If you were a kid in the 1980s, Smokey and the Bandit was the most fun you could have with a VHS tape. And if you were an adult in 1977, the same movie inspired the most fun you could have courtesy of Detroit. At a time when Disco was awful and emissions were worse, the Bandit Trans Am gave enthusiasts hope.
Over the past several years, these Pontiacs have increased in value at an impressive rate, matching or surpassing the value of more substantial Trans Ams from earlier in the decade. Anyone can easily add horsepower to the Bandit’s constrained 400, but why not sit out Bandit Fever and consider Trans Ams that came loaded for bear from the factory?
The redesigned 1970½ Firebird was a clean machine, eliciting kudos from both the public and automotive designers alike. The Trans Am? Designers thought it was a tad busy and overwrought, but all the geegaws were functional—something the competition rarely had. And handling was top notch too thanks to the suspension and aerodynamic wizardry of engineer Herb Adams.
All Trans Ams for 1970–72 were white and blue or blue and white, reflecting American racing colors. Standard power was the same Ram Air III 400 as in 1969, but now with a 10-horsepower bump (on paper) to 345; optional was the Ram Air IV, now rated identically to the GTO’s at 370 hp. Alas, in 1971, General Motors lowered the compression ratio of all its engines, but Pontiac turned the lemons into lemonade by reengineering the 455 and adding round-port heads from the 1969–70 RA IV. The result was the 455 HO, an engine that may have been rated 25 horses less than 1970’s 455 (which was never installed in the Firebird but was available for the GTO), but was faster, more flexible, and ran on unleaded to boot. Thanks to some emissions adjustments, the 455 HO lost 5 horsepower for 1972, but the difference would be unnoticeable to most, especially those who prefer the ’72’s honeycomb grille.
If you want to run 13-second ETs with classic muscle car looks, the Bandit doesn’t hold a candle to this Trans Am.
What’s so special about the ’73 when horsepower was down overall and the Super Duty is priced out of the stratosphere? Firechicken! With a very prominent hood decal as an option, the 1973 Trans Am set the tone for the wild car that became the Bandit a few years later. “There’s nothing subtle about the Trans Am. This is the road machine for the real enthusiast. So why not show your enthusiasm with an across-the-hood Trans Am bird decal. The bird? A Firebird, of course,” read the brochure.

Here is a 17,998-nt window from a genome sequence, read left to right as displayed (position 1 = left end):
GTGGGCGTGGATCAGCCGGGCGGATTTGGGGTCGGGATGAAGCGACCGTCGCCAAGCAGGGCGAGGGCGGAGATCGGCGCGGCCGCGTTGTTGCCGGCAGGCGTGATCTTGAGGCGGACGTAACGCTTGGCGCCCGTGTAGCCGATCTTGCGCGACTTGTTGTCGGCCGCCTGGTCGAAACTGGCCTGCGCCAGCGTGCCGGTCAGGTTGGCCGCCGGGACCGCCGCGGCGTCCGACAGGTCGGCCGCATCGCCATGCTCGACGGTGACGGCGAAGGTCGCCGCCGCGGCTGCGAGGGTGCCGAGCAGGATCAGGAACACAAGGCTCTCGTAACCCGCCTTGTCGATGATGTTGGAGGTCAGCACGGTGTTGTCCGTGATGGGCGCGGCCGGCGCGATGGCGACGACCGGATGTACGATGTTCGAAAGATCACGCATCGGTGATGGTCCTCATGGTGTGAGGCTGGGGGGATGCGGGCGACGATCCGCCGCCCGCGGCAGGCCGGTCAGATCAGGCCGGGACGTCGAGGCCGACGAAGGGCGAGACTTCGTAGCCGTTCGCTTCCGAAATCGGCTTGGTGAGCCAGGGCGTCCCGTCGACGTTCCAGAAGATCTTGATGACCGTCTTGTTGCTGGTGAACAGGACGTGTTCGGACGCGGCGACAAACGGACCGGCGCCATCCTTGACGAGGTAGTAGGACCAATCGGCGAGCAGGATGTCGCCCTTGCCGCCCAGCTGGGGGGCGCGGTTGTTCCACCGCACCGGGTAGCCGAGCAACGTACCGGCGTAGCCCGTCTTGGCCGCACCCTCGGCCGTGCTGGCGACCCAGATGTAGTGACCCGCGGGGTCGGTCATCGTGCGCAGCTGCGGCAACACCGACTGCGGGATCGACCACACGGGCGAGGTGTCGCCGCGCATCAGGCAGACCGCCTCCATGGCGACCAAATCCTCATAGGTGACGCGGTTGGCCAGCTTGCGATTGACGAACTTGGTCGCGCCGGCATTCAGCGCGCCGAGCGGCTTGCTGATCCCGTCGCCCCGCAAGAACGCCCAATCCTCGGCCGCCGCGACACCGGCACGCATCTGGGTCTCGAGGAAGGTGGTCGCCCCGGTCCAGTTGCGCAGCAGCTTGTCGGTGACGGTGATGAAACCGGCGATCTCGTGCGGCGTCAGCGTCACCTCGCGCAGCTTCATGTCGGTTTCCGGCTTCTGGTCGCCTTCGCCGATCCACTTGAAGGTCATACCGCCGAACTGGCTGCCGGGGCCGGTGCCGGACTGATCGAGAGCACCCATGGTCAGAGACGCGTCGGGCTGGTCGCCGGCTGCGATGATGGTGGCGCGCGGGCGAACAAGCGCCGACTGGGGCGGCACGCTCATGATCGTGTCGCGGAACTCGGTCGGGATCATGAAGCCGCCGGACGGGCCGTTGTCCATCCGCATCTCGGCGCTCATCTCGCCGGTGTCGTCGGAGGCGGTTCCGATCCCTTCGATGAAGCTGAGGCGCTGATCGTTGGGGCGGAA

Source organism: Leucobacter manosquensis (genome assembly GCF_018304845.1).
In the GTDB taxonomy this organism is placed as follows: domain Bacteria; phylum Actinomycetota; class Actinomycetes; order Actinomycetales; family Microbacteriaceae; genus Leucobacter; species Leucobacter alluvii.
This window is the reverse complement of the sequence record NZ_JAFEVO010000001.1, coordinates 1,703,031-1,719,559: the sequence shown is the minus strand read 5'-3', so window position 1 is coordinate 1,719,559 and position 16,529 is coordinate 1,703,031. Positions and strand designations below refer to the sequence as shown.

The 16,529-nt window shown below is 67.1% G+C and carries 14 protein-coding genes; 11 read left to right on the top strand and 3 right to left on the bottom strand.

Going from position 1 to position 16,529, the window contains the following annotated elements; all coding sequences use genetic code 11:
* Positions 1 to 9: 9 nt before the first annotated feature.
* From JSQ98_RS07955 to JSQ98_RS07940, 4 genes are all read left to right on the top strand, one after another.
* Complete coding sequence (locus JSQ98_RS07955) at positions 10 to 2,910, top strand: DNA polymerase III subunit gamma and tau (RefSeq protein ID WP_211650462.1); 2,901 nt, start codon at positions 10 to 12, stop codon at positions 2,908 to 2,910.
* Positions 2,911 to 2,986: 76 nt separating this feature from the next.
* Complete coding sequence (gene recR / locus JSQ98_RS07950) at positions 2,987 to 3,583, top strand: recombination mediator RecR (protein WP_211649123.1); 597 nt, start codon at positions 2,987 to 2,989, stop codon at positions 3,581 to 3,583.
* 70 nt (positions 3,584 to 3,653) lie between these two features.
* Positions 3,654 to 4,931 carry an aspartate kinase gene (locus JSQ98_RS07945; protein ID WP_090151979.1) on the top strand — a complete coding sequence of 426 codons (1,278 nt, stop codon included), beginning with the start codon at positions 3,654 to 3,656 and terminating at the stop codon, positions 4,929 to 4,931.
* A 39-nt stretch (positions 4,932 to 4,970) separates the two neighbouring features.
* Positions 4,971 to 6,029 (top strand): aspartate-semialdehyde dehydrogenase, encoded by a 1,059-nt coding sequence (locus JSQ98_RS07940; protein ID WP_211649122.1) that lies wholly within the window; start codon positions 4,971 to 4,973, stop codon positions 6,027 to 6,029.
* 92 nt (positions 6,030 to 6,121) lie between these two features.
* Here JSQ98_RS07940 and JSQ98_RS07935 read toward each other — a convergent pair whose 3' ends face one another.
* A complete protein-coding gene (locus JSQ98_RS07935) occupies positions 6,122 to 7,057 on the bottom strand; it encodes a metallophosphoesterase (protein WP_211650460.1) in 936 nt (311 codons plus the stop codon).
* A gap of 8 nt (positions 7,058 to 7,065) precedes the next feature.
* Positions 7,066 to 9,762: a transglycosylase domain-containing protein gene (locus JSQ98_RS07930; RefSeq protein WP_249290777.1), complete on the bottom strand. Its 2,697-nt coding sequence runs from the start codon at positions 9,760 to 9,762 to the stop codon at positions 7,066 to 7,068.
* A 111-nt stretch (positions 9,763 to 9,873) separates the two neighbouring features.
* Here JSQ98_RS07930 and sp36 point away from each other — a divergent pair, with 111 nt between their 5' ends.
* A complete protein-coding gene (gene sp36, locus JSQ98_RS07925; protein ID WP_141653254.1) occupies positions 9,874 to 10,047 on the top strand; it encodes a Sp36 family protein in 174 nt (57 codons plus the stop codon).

Additionally, the traditional white and blue color combinations were discontinued for 1973, replaced by Buccaneer Red, Cameo White, and Brewster Green, arguably giving the top Firebird a mightier look. Rated at 250 net horsepower with 8.0:1 compression, the standard 455 was more like the “regular” 455 that was available for the 1971 Formula 455, nestled between the 400 and 455 HO. And, unlike that engine, a four-speed was available (complete with standard 3.42 gears and limited-slip). The Bandit never had the luxury of a 455, giving more street cred to the ’73.
The high-compression days were but a distant memory by now, yet by 1976 the Trans Am had gone from being a performance car with limited sales (the whole Firebird line almost got the axe) into one that carried the torch from the days of yore. In fact, 46,701 Trans Ams were built for ’76—better than the base Firebird, Esprit, or Formula, and even more than the entire Firebird series for 1972.
A wrap-around rear window was introduced the year before, the same year the 455 was dropped, then magically reappeared in March 1975 (albeit with 200 constrained horses). This engine made its final appearance for 1976, and then that was that. Still rated at 200 hp, the 455 made an encore appearance and then it was put to rest once and for all after 7099 folks bought one.
At February’s Chicago Auto Show, Pontiac introduced the Y82 50th Anniversary package for the Trans Am, which included Starlight Black paint and tons of gold trim, including gold Honeycomb wheels. Hurst Hatch T-tops were initially included with the package, but eventually the Anniversary Trans Am was available without the T-tops. Somewhat the prototype of Bandit style, the 50th Anniversary Trans Am achieved production of 2590 units, including 643 with T-tops.